It’s 2021. People and ideas are traveling faster than ever before, social and political movements are quickly self-organizing, and decision-making has accelerated due in part to the heightened pressure of reacting quickly to a fast-changing environment.
In ancient Greek cities, an agora was an open public space serving as a gathering or assembly area. It is the best representation of the city-state’s response at the time to accommodate the social and political order of the polis and bring different areas of city life together. For the innovation team at UNDP’s Istanbul Regional Hub, Agorà is a City Transformation Portfolio — a template that can be applied in any city system for designing and managing pandemic response and renewal plans aiming for urban transformation.
In our current situation, there is a lot of uncertainty about what will happen “next”, making it much harder to make strategic decisions and predict the outcomes of planned interventions. The Covid-19 pandemic made the systemic effects across all sectors all to clear.
This is also becoming more visible in the development sector, where challenges are multi-faceted and cannot be tackled through linear thinking and single-point solutions.
Too large a proportion of recent “mathematical” economics are mere concoctions, as imprecise as the initial assumptions they rest on, which allow the author to lose sight of the complexities and interdependencies of the real world in a maze of pretentious and unhelpful symbols. — J.M. Keynes, Economist and Author of General Theory of Employment, Interest and Money.
As both arenas of disease outbreaks and major socio-economic engines, cities are at the centre of the crisis and responses to it. But all social systems, such as cities, are complex in nature. Complexity as such is not the issue at hand. Our way of responding to it is.
Our current responses and organizational cultures are often ill-equipped to take on the uncertainty and the systemic challenges we face. We have a tendency towards saying that we know what the problem is and how to solve it. In this linear thinking, we too often oversimplify the problems and their evolving dynamics, hampering us from addressing the deeply rooted, systemic issues.
“No particular games should be expected to predict the future…Good simulations are not about coming up with a solution to put on a shelf. At best, they inform a continuing process…iterative learning is part of a healthy policy process, and policymakers may pay closer attention to replicated findings.” — Reid Pauly, Assistant Professor of Nuclear Security and Policy at Brown University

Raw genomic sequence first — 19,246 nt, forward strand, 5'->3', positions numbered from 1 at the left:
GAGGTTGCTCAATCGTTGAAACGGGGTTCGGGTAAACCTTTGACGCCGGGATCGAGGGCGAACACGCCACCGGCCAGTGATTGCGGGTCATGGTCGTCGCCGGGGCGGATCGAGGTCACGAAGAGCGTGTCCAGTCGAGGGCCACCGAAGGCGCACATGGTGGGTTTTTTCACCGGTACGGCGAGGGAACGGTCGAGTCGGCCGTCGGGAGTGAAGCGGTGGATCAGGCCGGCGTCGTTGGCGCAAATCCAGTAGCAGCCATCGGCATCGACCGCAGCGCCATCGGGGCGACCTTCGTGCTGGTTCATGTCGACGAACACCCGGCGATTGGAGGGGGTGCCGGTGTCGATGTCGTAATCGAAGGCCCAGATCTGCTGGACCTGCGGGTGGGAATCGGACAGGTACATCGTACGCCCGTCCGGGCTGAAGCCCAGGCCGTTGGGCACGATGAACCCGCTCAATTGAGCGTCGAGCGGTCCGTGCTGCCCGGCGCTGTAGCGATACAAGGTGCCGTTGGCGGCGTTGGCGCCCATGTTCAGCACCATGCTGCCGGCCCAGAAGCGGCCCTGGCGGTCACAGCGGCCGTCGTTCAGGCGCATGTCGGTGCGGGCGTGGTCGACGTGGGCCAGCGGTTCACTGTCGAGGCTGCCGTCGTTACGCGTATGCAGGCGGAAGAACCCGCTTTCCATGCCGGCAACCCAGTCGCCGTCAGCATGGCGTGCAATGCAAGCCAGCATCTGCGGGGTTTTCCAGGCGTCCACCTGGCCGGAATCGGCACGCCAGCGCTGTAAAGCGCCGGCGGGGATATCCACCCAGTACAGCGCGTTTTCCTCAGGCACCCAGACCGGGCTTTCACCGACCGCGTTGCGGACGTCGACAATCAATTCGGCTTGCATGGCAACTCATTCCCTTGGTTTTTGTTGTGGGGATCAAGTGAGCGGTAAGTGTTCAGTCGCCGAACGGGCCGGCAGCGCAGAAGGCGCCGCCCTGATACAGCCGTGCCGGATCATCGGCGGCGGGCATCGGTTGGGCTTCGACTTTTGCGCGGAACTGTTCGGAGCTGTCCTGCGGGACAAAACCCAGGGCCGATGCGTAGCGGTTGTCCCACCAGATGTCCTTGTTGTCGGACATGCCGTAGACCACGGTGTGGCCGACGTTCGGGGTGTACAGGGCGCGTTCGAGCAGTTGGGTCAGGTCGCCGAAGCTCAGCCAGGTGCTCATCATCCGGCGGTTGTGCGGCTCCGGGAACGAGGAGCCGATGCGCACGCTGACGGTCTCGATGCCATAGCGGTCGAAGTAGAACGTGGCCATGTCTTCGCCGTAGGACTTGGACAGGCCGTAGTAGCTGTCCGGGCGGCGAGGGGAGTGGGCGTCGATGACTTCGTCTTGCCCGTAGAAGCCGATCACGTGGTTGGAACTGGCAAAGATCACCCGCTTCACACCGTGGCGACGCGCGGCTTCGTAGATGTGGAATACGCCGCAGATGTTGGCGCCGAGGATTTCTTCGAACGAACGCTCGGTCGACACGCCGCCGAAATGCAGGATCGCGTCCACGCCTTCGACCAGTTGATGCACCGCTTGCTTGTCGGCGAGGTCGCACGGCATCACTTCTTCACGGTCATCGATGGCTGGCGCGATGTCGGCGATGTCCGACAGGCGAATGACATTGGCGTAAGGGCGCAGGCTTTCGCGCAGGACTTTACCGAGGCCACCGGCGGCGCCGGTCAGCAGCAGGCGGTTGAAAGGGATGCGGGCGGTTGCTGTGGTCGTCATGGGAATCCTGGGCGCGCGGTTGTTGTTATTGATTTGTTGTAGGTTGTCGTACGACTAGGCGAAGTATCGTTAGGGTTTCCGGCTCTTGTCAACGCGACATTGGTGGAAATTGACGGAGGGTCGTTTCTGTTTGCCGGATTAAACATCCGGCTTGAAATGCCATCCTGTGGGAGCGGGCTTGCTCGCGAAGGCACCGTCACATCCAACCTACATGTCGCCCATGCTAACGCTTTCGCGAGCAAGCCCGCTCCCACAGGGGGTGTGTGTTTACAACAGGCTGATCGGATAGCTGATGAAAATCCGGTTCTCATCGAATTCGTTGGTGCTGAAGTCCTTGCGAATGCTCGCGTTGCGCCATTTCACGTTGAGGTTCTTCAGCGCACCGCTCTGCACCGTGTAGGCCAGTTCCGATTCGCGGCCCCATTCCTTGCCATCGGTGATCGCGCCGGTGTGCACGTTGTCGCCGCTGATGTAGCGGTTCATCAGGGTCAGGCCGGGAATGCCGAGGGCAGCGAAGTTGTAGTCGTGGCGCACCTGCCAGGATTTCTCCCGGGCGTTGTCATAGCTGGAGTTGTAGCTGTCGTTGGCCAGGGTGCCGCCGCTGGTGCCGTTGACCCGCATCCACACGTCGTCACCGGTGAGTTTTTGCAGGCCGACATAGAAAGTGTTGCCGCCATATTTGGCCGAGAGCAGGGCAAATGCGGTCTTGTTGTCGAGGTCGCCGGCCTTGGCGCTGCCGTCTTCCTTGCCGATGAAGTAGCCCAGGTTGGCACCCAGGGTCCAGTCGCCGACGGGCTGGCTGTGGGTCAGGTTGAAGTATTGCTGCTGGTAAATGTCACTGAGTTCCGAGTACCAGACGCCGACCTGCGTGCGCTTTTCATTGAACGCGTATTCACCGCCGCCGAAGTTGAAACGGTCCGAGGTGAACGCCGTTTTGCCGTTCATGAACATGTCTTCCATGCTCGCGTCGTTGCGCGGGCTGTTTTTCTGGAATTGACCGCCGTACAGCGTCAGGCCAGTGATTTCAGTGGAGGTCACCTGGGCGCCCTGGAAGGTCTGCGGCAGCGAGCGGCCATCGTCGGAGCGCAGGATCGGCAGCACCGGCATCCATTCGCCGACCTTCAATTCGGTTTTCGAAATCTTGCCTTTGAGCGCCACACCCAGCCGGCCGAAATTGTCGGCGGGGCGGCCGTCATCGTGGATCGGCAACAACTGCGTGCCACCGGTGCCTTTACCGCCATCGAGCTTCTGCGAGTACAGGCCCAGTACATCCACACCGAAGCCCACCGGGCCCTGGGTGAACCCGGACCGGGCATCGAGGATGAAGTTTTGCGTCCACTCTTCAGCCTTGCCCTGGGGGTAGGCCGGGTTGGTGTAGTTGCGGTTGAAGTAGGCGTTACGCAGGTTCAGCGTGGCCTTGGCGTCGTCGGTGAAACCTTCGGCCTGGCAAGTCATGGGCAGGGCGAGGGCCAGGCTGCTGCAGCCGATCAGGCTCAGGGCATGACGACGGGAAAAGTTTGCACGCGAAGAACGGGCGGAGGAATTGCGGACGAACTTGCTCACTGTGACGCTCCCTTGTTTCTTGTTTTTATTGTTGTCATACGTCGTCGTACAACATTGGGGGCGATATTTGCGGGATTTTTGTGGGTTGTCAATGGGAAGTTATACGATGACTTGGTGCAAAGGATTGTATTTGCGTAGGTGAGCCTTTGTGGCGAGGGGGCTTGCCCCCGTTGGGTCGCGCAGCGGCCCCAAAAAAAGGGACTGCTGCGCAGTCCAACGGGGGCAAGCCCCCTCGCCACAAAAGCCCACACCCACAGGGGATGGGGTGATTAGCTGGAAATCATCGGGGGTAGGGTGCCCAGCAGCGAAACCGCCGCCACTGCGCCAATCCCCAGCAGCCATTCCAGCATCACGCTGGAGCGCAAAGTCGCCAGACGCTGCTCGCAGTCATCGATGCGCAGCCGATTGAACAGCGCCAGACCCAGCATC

Designing responses with a systems approach takes time and new types of capabilities and funding modalities, which may be difficult during a pandemic where the urgency to respond leaves little room to explore, learn and adapt.
Since the start of the pandemic, our team has been working with the Chora Foundation to think through how we can better support UNDP country offices and their urban partners to tackle the uncertainties; to move away from single projects into more systemic approaches. Cities are tackling global SDG challenges on a local level. Poverty, inequalities, unemployment and air pollution are all outcomes of interconnected systems, which require new types of policy design and implementation.
We started with a set of questions:
- What are the characteristics of cities and pandemics?
- How can we identify and visualize the system that we are working with?
- Are there general elements that are common to urban systems?
- What are common interactions and ‘attractors’ in urban systems?
- How to contextualize the template in local contexts?
- How can we identify our role in the system?
- How is portfolio design different from project design?
- How could we better enable learning in the portfolio process?
And our solution to these was a set of design tools and service offers to help country offices and their urban partners to integrate a more systemic lens into their work through the portfolio design and management practices, and help cities build their urban transformation portfolios.
This set gives cities a unique decision-making approach to design actions and take decisions concerning pressing issues, acknowledging their complexities and fast-evolving dynamics. To look beyond the surface of seeing “events” into identifying patterns, structures and values of the system.
In short, Agorá’s tools and processes enable cities to get access to the spatial representation of the urban system, which can be contextualized, build understanding of common urban system attractors, guide them in identifying interactions and relationships in their local system, support in mapping and making sense of the current interventions and provide new entry points for their urban programming, where connected interventions and constant learning and adaptation create the value.
As Donella Meadows has wisely put it: “Systems can’t be controlled, but they can be designed and redesigned. We can’t impose our will upon a system. We can listen to what the system tells us and discover how its properties and our values can work together to bring forth something much better than could ever be produced by our will alone. We can’t control systems or figure them out. But we can dance with them!”
So we welcome you to the dance floor and invite you to follow us on our journey to develop tools and capabilities for urban transformation and apply them in practice with our country offices and partners.
This article is the first in our Agora series that will follow our work on urban transformation and portfolio design and management. The next articles will dive deeper into the Agorá process insights and learnings, introducing the design tools and processes in detail.